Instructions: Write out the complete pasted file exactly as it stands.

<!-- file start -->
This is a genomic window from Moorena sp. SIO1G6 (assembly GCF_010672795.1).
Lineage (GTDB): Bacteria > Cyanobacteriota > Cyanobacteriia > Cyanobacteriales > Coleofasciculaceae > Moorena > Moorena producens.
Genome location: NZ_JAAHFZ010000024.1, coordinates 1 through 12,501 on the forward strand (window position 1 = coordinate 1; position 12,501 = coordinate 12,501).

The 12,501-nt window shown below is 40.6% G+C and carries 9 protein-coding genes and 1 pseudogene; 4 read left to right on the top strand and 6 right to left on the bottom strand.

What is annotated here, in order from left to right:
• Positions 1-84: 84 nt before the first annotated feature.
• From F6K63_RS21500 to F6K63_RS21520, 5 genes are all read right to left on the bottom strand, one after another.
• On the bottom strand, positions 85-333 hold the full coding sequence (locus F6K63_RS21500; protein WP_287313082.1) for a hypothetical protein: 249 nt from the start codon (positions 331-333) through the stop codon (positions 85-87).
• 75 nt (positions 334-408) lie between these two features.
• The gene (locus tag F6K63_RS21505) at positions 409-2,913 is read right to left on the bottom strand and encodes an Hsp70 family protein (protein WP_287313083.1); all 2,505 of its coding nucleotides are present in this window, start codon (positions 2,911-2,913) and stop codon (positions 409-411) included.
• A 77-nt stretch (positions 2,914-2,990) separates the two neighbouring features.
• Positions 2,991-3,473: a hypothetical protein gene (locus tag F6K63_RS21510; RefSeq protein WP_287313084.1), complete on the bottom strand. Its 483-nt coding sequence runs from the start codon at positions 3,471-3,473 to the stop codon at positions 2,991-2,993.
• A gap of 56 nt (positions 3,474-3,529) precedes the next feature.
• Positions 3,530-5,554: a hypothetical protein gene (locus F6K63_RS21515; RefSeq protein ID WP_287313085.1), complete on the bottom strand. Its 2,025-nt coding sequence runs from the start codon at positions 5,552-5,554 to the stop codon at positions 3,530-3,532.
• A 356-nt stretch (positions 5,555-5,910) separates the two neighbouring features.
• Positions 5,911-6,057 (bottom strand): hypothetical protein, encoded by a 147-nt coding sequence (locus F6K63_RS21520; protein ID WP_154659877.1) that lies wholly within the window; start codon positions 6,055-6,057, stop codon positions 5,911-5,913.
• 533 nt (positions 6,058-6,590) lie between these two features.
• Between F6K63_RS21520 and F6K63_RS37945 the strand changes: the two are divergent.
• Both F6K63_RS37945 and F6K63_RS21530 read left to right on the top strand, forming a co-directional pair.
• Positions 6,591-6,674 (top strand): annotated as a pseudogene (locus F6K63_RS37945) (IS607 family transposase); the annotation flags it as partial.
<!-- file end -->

This is a genomic window from Moorena sp. SIO1G6 (assembly GCF_010672795.1).
Lineage (GTDB): Bacteria > Cyanobacteriota > Cyanobacteriia > Cyanobacteriales > Coleofasciculaceae > Moorena > Moorena producens.
Genome location: NZ_JAAHFZ010000024.1, coordinates 1 through 12,501 on the forward strand (window position 1 = coordinate 1; position 12,501 = coordinate 12,501).

The 12,501-nt window shown below is 40.6% G+C and carries 9 protein-coding genes and 1 pseudogene; 4 read left to right on the top strand and 6 right to left on the bottom strand.

What is annotated here, in order from left to right:
• Positions 1-84: 84 nt before the first annotated feature.
• From F6K63_RS21500 to F6K63_RS21520, 5 genes are all read right to left on the bottom strand, one after another.
• On the bottom strand, positions 85-333 hold the full coding sequence (locus F6K63_RS21500; protein WP_287313082.1) for a hypothetical protein: 249 nt from the start codon (positions 331-333) through the stop codon (positions 85-87).
• 75 nt (positions 334-408) lie between these two features.
• The gene (locus tag F6K63_RS21505) at positions 409-2,913 is read right to left on the bottom strand and encodes an Hsp70 family protein (protein WP_287313083.1); all 2,505 of its coding nucleotides are present in this window, start codon (positions 2,911-2,913) and stop codon (positions 409-411) included.
• A 77-nt stretch (positions 2,914-2,990) separates the two neighbouring features.
• Positions 2,991-3,473: a hypothetical protein gene (locus tag F6K63_RS21510; RefSeq protein WP_287313084.1), complete on the bottom strand. Its 483-nt coding sequence runs from the start codon at positions 3,471-3,473 to the stop codon at positions 2,991-2,993.
• A gap of 56 nt (positions 3,474-3,529) precedes the next feature.
• Positions 3,530-5,554: a hypothetical protein gene (locus F6K63_RS21515; RefSeq protein ID WP_287313085.1), complete on the bottom strand. Its 2,025-nt coding sequence runs from the start codon at positions 5,552-5,554 to the stop codon at positions 3,530-3,532.
• A 356-nt stretch (positions 5,555-5,910) separates the two neighbouring features.
• Positions 5,911-6,057 (bottom strand): hypothetical protein, encoded by a 147-nt coding sequence (locus F6K63_RS21520; protein ID WP_154659877.1) that lies wholly within the window; start codon positions 6,055-6,057, stop codon positions 5,911-5,913.
• 533 nt (positions 6,058-6,590) lie between these two features.
• Between F6K63_RS21520 and F6K63_RS37945 the strand changes: the two are divergent.
• Both F6K63_RS37945 and F6K63_RS21530 read left to right on the top strand, forming a co-directional pair.
• Positions 6,591-6,674 (top strand): annotated as a pseudogene (locus F6K63_RS37945) (IS607 family transposase); the annotation flags it as partial.